• the memorable most artful, sexually-lustful seduction scene, back in her cabin, when she leaned over and wrapped her arms around his neck, almost holding it in a vise, and began to caress his hair, face and earlobe - while his eyes sometimes closed. Jean cradled his head with her right arm, and as they talked, she nuzzled close to his cheek, tantalized him and drove him wild: ("Oh darling, hold me tight! Oh, you don't know what you've done to me"); during a lengthy conversation, with her face nestled against his, she teased and kidded with him - and tenderly and seductively stroked his cheek and fooled with his hair and ear, causing him to become paralyzed with desire; and then she described her ideal man: ("He's a little short guy with lots of money....What does it matter if he's rich? It's so he'll look up to me. So I'll be his ideal....And when he takes me out to dinner, he'll never add up the check and he won't smoke greasy cigars or use grease on his hair. And, oh yes, he, he won't do card tricks...When I marry, it's gonna be somebody I've never seen before. I mean I won't know what he looks like or where he'll come from of what he'll be. I want him to sort of - take me by surprise....And the night will be heavy with perfume. And I'll hear a step behind me and somebody breathing heavily, and then - you'd better go to bed, Hopsie. I think I can sleep peacefully now")
Seductive Flirtations in Her Ship's Cabin
  • the sequence of Jean's elaborate and vengeful scam to get even: ("I've got some unfinished business with him. I need him like the axe needs the turkey") - a tricky impersonation of aristocratic English woman, Lady Eve Sedgwick (who looked suspiciously exactly like Jean Harrington) to seduce Charles (a second time) and make him fall in love with her again - so that she could get the upper hand; Charles was completely taken aback and stunned when first introduced to Lady Eve
  • confused by Lady Eve's identity, the magnificent pratfall when Charles was distracted, and he tripped and dove right over a low sofa couch, ending up on top of a coffee table with his head in a bowl of lobster dip, as his rotund, frog-voiced father Mr. Horace Pike (Eugene Pallette) remarked: "You haven't been hitting the bottle lately, have you?"
  • their wedding night scene aboard a speeding train en route to their honeymoon - causing Pike great dismay when Lady Eve vengefully revealed her past and told him - one-by-one - about all of her affairs with her ex-lovers (Angus, Herman, Vernon, Cecil, Hubert, Herbert, and John); eventually, he couldn't forgive her indiscretions anymore - utterly dazed, disgusted, and disillusioned by all her experiences and driven jealously mad, pajama-clad Charles (with an overcoat and hat) exited the train as it slowed at the next stop, to hastily escape from their nuptial room; he tossed his suitcases from the train and stumbled off, slipping and slowly falling down in the mud - another ignominious, humiliating fall onto his back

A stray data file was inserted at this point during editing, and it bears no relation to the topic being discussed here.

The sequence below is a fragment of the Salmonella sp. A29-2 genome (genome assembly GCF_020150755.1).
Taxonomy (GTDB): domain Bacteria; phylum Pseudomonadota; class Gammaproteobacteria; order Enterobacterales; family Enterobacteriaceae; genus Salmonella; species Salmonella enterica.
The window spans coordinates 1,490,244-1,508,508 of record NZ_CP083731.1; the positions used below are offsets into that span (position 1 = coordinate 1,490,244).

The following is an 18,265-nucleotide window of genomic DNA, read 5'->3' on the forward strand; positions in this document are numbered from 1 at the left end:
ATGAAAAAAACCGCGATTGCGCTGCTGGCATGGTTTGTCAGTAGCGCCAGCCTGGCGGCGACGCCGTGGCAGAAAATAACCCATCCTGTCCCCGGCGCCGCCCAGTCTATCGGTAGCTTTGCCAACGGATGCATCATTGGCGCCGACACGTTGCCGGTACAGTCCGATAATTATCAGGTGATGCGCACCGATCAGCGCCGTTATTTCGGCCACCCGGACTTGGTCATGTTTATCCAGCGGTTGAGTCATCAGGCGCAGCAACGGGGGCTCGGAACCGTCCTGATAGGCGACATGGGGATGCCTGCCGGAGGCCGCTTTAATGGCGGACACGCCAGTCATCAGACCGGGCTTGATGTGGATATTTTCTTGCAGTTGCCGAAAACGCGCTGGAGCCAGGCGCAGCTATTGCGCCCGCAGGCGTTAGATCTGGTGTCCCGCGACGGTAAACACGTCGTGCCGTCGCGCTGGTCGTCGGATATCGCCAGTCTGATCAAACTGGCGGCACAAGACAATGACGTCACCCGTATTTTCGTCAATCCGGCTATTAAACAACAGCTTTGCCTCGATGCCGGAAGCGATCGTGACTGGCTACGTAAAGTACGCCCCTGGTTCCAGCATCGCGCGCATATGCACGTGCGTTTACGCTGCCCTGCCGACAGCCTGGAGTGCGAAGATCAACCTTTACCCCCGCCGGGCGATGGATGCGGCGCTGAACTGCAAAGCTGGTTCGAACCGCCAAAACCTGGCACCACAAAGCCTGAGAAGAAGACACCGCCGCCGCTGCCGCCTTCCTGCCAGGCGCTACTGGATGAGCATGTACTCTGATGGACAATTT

Exchange of Kisses At Her Ocean Liner Stateroom's Cabin Door
  • in the final scene, again onboard an ocean liner, Jean happened to luckily meet Pike again by deliberately tripping him -- and they exchanged curtain closing revelations at her state-room cabin door:
    - Pike: "There's just one thing. I feel it's only fair to tell you. It would never have happened except she looked so exactly like you. And I have no right to be in your cabin....Because I'm married"
    -- Jean: "But so am I, darling. So am I"
  • Pike's cynical and protective guardian/valet Muggsy (William Demarest) delivered the final line to the camera after stealthily sneaking out of their room: "Positively the same dame!"

Con Artist Jean Harrington (Barbara Stanwyck)

With Wealthy Heir Charles "Hopsie" Pike (Henry Fonda)

Extending Her Shapely Leg to Entice Him

Screaming at Hopsie's Pet Snake Emma

Jean's Impersonation of Aristocratic English Woman - Lady Eve Sedgwick

Charles' Stunned Look When Introduced to Lady Eve

Charles' Pratfall

Lady Eve's Revelation of All Her Past Affairs on Speeding Train on Wedding Night

Muggsy (William Demarest) - Last Line: "Positively the same dame!"


Greatest Scenes: Intro | What Makes a Great Scene? | Scenes: Quiz
Scenes: Film Titles A - H | Scenes: Film Titles I - R | Scenes: Film Titles S - Z